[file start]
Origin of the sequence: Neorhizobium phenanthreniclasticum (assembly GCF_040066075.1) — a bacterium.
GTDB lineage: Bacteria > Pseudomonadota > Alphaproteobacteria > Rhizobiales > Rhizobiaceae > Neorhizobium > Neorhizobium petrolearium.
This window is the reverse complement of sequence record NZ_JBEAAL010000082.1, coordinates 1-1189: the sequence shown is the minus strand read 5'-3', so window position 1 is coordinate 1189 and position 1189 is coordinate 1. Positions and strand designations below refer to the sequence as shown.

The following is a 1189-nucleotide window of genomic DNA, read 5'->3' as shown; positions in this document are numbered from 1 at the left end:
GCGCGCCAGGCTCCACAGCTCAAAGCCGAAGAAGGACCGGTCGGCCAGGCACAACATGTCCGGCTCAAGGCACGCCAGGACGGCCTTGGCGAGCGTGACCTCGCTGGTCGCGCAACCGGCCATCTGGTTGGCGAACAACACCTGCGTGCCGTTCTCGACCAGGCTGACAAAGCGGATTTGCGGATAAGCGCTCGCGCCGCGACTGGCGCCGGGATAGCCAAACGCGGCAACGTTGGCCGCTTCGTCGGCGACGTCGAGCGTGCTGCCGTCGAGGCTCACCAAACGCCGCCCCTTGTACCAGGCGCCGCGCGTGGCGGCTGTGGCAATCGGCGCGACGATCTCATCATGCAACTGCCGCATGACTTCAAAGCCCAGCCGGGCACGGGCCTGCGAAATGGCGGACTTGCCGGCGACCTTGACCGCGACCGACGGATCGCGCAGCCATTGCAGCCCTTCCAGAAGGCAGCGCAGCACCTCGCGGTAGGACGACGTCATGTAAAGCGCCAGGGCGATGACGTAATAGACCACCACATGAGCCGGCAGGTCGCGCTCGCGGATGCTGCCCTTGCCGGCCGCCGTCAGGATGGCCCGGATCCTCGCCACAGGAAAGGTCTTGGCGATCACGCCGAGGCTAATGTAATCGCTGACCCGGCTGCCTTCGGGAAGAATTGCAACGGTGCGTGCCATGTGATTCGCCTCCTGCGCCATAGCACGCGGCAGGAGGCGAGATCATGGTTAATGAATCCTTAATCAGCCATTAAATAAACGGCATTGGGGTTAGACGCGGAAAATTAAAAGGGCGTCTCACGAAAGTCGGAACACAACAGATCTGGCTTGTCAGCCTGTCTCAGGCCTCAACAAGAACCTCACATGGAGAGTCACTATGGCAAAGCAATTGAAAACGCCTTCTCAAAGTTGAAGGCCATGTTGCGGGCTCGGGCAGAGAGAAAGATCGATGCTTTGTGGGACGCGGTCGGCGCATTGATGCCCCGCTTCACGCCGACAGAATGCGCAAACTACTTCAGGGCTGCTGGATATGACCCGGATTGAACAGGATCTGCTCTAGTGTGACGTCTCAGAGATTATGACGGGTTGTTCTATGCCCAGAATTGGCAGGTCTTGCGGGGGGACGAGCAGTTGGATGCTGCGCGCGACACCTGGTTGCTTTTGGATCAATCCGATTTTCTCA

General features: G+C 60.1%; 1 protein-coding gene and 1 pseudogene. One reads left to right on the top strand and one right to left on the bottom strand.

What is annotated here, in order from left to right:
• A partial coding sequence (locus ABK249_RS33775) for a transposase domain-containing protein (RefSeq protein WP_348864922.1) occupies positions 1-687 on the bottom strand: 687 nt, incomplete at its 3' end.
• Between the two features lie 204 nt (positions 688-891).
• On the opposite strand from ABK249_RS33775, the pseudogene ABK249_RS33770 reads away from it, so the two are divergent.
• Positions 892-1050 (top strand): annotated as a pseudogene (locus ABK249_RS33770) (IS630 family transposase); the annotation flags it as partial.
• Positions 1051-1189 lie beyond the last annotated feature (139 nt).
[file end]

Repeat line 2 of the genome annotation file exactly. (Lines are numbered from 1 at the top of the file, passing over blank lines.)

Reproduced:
GTDB lineage: Bacteria > Pseudomonadota > Alphaproteobacteria > Rhizobiales > Rhizobiaceae > Neorhizobium > Neorhizobium petrolearium.